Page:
Tuesday, March 30, 2010

More Obama Money Tied to Union Approval

It is truly the era of union labor. Forty-one states competed for a piece of $4 billion available to reform-minded schools. Of those 41 states, only two were awarded money. And those two states were the only ones claiming unanimous union support. As reported on ABC News:
Experts believed Florida, Georgia, and Louisiana all had strong -- if not stronger -- applications, but what they lacked was the nearly unanimous support from local unions and school districts obtained by Delaware and Tennessee.

"I think this is a win for the unions. What it shows is they have veto power over state application. If they don't sign on, their states are unlikely to get funding," said Michael Petrilli, vice president for National Programs and Policy at the Thomas B. Fordham Institute.
What was that quote by Adam Smith?
"People of the same trade seldom meet together, even for merriment and diversion, but the conversation ends in a conspiracy against the public."
This is a great time to be in a union or on the government dole--especially while the rest of the economy collapses.

Thursday, March 18, 2010

Lunar Orbiter Spies Remnants of Soviet Moon Missions

Isn't this the week for interesting astronomy news.

Nasa recently released images taken by its Lunar Reconnaissance Orbiter featuring the remains of old Soviet lunar soil sample missions. Pretty cool!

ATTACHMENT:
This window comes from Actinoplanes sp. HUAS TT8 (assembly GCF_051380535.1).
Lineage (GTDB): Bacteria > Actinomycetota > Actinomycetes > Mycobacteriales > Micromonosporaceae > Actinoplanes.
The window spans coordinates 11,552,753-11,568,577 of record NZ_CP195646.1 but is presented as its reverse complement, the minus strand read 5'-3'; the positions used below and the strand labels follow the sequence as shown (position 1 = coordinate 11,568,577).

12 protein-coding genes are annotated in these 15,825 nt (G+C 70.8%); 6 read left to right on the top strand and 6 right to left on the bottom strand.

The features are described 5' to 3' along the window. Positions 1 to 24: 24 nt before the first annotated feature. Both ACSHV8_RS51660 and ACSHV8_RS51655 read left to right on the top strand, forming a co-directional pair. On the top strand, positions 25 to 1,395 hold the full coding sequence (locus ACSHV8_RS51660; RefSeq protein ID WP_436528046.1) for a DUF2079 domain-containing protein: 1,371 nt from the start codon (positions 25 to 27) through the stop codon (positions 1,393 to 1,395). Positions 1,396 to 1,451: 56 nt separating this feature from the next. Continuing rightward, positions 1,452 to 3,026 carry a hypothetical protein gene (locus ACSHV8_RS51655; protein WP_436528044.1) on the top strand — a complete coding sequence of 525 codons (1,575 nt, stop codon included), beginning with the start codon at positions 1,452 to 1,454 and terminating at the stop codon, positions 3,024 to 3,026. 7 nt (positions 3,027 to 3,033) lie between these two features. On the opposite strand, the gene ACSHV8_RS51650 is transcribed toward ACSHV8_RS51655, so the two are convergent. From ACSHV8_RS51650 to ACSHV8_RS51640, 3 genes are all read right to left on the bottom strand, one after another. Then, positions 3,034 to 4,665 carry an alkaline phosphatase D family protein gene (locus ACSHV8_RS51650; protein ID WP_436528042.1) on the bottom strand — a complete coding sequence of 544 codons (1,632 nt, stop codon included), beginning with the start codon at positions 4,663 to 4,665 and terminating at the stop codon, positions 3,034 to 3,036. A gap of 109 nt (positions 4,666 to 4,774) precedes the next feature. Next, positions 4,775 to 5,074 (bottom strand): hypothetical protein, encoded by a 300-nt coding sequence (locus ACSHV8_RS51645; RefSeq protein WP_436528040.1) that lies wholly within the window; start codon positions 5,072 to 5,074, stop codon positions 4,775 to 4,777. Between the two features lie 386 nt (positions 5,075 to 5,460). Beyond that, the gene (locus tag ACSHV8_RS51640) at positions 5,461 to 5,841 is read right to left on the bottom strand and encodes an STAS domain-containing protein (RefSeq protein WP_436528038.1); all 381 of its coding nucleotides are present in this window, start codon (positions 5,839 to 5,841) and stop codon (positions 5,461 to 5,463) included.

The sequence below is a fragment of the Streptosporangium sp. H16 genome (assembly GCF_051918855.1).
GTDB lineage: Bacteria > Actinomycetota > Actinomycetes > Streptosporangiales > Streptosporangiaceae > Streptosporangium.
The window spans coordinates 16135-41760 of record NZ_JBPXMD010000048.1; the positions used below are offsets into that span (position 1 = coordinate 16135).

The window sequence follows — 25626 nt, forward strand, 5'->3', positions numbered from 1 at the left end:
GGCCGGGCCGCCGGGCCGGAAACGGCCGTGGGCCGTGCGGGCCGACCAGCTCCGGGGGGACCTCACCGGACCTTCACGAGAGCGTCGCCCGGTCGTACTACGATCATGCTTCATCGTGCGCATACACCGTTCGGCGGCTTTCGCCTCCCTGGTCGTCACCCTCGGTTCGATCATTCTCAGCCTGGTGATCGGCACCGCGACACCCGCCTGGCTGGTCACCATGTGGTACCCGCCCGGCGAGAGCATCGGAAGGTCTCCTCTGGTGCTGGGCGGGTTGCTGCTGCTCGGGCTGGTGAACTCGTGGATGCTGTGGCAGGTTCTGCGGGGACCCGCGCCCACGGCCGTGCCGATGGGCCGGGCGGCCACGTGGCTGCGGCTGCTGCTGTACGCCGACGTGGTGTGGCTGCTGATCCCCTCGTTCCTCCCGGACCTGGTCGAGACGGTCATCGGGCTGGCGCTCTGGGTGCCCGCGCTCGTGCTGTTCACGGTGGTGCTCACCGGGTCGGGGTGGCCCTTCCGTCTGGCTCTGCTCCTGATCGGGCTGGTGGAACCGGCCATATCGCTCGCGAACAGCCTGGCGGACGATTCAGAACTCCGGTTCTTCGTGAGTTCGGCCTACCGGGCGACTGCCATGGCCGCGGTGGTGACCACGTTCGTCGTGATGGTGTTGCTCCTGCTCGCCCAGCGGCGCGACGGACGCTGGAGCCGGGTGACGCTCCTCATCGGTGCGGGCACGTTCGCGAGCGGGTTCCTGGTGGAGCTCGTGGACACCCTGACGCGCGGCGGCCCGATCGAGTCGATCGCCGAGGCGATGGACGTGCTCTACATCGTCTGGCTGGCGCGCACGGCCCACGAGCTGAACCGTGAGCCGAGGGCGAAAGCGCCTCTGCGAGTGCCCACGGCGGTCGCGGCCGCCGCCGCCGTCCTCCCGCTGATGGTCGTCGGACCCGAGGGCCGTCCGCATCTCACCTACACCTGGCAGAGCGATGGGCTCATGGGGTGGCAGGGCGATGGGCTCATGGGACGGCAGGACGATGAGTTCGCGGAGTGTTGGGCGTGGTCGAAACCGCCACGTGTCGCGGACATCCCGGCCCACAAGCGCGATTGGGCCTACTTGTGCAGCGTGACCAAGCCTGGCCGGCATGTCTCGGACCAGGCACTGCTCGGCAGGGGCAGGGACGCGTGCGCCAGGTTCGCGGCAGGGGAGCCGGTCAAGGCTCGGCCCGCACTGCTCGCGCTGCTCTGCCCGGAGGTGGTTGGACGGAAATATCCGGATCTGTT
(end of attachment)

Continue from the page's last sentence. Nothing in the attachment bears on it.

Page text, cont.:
I guess you'd really have to know what you're looking for, and where to find it. Even so, the Soviets really knew their way around a moon mission. Their unmanned robots flew to the moon, then returned to earth with their soil samples. And do so in really cool Lost-in-Space Style!

Well done.


Are you a fan of ABC's show Lost? Do you like cake? Then here's a very random video you may enjoy: Lost cast members saying, "Mmm...cake."

Wednesday, March 17, 2010

Unaccounted high-speed cosmic matter migration may point to influence from other universes. Woah.

According to space.com, new studies reveal galaxy clusters that are zipping through our universe at an amazing 1 million mph--without any observable motivation. The really cool part of the story:

The researchers think dark flow may be caused by structures that lie beyond the horizon of our own universe. As odd as that may sound, some cosmologists think that our universe is actually only a bubble of space-time that was created during a period of rapid cosmic expansion, called inflation, after the Big Bang. Other bubbles may also have been created where inflation took place at a different rate, and perhaps something in one of the other bubbles is tugging at our universe.

That's almost mind-blowingly deep. So how do you go about verifying a force that resides outside the known universe? Beats me.